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are unreported. A late arrival this morning says that Elizabeth City had been shelled and burned by the Yankees, and that the enemy was pushing on through to Edenton. [Second Dispatch.] Norfolk, Feb. 10. --A rumor has prevailed that Commodore Lynch's fleet of gun-boats had been captured. It is not regarded true, but it is believed that all were turned by the Confederates to prevent their capture, with the exception of one, which was endeavoring to make its escape. The fleet went to Elizabeth City from Roanoke Island, and was probably burnt at the former point. [Third Dispatch.] Norfolk, Feb. 10. --(Received in Richmond at Midnight.)--A courier arrived here this afternoon at four o'clock, and brought the intelligence that Elizabeth City was burned this morning by the inhabitants. During the conflagration the Federals landed a large force. All of our gunboats, excepting one, were captured by the enemy. General Wise has not yet arrived at Norfolk.
e would have been compelled to acknowledge his prowess. Captain Taylor, of this city, in represented as distinguishing himself for his coolness and bravery. He fought the enemy like a tiger, and not an inch of ground was yielded by him without its being well disputed. In addition to the above there are many rumors which we might give, but as they are nothing more than rumors, we prefer withholding them. Among them there one, however, which is worthy of notice, and that is, that Gen. Wise had been shot while in an ambulance, on his way to this city. There is no truth whatever for this statement, so far as we have been able to learn; and we can only account for it by supposing that the name of the General was confounded with that of his son, who was reported among the killed. To-morrow we hope to be able to gather some additional items, which we will of course give the reader the benefit of. In the meantime, while this disaster is not at all agreeable, let us not allow
towards the railroads of Virginia and North Carolina for the purpose of cutting off our supplies. The death of Capt. O. J. Wise, of the Blues, of your city, and well known for his gallantry and commanding talents, is much lamented here, as it win's) the remnant that were on furlough at the time of the taking of Hatteras. To these were added reinforcements from Gen. Wise's Legion, about the time the battle commenced, making about 2,300 or 2,500. Who was in command, as yet we have no Who was in command, as yet we have no means of knowing. Gen. Wise was sick and not on the Island. Col. Shaw was the senior Colonel of the North Carolina troops. Whether any one else was placed in command by Gen. Wise, we have not learned. Who was in command, as yet we have no means of knowing. Gen. Wise was sick and not on the Island. Col. Shaw was the senior Colonel of the North Carolina troops. Whether any one else was placed in command by Gen. Wise, we have not learned.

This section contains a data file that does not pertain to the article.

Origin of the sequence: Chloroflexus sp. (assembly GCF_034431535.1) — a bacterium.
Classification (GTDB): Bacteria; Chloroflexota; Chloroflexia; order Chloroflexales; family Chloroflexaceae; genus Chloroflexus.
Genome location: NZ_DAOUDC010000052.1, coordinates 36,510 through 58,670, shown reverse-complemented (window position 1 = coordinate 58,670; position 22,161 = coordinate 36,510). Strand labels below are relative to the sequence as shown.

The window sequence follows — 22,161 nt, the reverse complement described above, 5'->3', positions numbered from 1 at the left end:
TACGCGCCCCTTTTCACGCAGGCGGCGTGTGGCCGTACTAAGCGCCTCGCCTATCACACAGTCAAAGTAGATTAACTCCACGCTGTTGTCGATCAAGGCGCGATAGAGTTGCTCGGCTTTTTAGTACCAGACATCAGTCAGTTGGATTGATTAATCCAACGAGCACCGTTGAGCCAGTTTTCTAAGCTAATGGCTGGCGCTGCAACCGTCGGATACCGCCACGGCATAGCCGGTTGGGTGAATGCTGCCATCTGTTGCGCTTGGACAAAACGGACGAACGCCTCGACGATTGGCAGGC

gion, arrived in the city last evening, from Currituck Bridge, on the Albamarle and Chesapeake Canal, which place he left on Monday night. We learn from him that Gen. Wise was at the bridge, much improved in health and in good spirits, busily making preparations to prevent an advance of the enemy in that direction. Mr. Tichenor harview with Sergeant Metzler, of the McCulloch Rangers, who escaped from Roanoke Island with two or three companies, after the fight, in a battean. He says that Capt. Wise is certainly killed, and is the only one killed of his company, (the Richmond Blues;) that eight or ten of the men were wounded, but not seriously, and all take be exaggeration. Sergeant Merzler states that when he ran along the beach to make his escape, the dead were laying in heaps. We still entertain hopes that Capt.Wise was not killed. It is stated that a dispatch was received in this city yesterday to the offect that his attending surgeon had been permitted to send a message f
rth Carolina regiments, engaged in the Roanoke fight, says he helped to carry Capt. O. J. Wise off the field to a tent, and saw his wounds dressed. One ball passed through his hip, the other entered his back obliquely, which he saw extracted.--Capt. Wise seemed cheerful, and did not think his wounds mortal. General Wise sent down a flag of truce yesterday to Roanoke Island. He is now near Currituck Court-House. He is something better, and bears his son's misfortune with fortitude, and saGeneral Wise sent down a flag of truce yesterday to Roanoke Island. He is now near Currituck Court-House. He is something better, and bears his son's misfortune with fortitude, and says he has more sons left to sacrifice in defence of the Southern Confederacy and her noble cause; that he himself yet lives "to fight on and fight ever." One of General Henningsen's men called at a house near Elizabeth City, N. C., and asked for a drink of water, when the man of the house called him "a d — d rebel," and fired at him, the shot striking him in the forehead. Henningsen's men opened fire on him, killing him in his house, and then burnt the house and him in it. General H.